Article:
Fired FBI director James Comey sketched a case on Thursday that President Trump had obstructed justice by directing him to drop the bureau’s investigation of former national security advisor Michael Flynn.
In his first public comments since Trump forced him out of the agency, Comey described the president’s request as “stunning,” but consistently maintained that “it’s not for me to say” whether Trump had broken the law. That is an issue for special counsel Robert Mueller, he said. Still, over more than two hours of remarkable testimony to the Senate Intelligence Committee, he walked lawmakers through a series of events that closely track basic elements of a federal obstruction of justice charge.
Comey said Trump met alone with him in the Oval Office on Feb. 14, after asking his aides and Attorney General Jeff Sessions to leave the room. The then-FBI chief said Trump turned the discussion to Flynn, his former national security adviser, whom he had fired the day before. Flynn was then the subject of criminal investigations into a conversation he had with Russia’s ambassador and statements he had made about that contact. Flynn, Comey recalled Trump saying, was “a good guy,” and “I hope you can let this go.”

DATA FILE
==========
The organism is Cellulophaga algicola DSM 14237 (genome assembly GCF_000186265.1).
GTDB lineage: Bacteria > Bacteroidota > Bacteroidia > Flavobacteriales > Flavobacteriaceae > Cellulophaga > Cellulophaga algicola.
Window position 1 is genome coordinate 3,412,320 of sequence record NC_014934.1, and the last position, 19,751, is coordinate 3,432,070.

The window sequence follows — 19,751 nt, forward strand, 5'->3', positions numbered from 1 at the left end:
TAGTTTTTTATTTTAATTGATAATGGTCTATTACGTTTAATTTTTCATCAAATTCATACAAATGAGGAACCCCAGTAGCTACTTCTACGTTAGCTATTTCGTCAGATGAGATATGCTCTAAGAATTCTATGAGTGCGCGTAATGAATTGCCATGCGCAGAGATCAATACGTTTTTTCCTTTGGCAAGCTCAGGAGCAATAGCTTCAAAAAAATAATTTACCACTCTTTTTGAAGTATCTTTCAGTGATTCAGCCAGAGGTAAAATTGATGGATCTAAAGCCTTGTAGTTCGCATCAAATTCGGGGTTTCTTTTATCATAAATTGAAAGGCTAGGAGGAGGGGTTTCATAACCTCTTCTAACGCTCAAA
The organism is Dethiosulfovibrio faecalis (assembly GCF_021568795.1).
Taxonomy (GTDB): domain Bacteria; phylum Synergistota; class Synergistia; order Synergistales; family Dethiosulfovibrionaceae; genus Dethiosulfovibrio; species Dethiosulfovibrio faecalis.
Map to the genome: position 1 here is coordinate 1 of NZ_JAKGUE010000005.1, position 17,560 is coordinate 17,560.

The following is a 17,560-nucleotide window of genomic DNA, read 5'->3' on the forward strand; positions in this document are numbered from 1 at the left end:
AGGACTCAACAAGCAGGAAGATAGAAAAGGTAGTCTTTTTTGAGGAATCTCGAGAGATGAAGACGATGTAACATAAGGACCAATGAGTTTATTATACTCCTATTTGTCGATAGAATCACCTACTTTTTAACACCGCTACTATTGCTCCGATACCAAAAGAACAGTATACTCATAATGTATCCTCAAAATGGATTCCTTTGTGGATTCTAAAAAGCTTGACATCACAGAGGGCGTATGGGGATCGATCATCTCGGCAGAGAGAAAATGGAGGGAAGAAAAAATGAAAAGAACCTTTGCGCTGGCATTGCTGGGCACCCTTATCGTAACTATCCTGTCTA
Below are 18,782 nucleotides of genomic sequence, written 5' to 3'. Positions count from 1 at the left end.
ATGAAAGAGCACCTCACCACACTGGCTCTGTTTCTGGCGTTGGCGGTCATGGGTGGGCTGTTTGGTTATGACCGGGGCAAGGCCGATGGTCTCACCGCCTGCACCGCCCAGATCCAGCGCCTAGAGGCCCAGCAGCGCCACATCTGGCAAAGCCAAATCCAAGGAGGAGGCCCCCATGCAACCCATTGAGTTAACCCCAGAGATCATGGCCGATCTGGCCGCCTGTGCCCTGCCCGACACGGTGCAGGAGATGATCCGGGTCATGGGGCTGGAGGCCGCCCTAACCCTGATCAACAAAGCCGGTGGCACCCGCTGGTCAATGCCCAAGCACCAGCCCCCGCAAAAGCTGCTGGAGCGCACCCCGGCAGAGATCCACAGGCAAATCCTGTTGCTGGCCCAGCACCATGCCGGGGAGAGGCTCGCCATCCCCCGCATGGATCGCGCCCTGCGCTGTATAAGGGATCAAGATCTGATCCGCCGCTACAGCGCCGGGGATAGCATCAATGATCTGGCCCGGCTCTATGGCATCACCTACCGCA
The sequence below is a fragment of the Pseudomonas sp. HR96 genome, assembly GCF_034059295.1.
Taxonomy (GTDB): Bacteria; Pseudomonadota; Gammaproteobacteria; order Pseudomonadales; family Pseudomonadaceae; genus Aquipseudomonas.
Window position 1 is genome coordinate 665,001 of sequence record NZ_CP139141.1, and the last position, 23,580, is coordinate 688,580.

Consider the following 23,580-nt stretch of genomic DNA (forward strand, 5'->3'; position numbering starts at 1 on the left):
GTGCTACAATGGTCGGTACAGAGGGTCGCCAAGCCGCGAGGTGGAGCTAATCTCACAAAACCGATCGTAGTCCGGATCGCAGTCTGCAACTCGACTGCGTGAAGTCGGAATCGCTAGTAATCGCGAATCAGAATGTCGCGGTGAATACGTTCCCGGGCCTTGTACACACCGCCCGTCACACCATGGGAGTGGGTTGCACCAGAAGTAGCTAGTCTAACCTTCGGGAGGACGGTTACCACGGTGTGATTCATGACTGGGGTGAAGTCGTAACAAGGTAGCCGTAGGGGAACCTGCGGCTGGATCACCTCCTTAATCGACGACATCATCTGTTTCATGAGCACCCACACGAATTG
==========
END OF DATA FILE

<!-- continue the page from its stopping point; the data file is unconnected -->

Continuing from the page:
Comey said he took that as an order. “This is the president of the United States to me alone saying I hope this,” Comey said. “I took it as, this is what he wants me to do. I didn't obey that, but that's the way I took it.”
Whether that order would amount to obstruction of justice is harder to establish. Federal law broadly prohibits people from “corruptly” attempting to influence or interfere with law enforcement proceedings. But prosecutions for violating those laws are both comparatively rare — Justice Department records list 56 cases in which someone was found guilty of violating the laws since 2013 — and difficult. The government must prove that someone sought to influence the case and that their reasons for doing so were improper.
Still, former prosecutors said Comey’s testimony laid out sufficiently clear evidence to justify a deeper investigation of whether Trump had broken the law.
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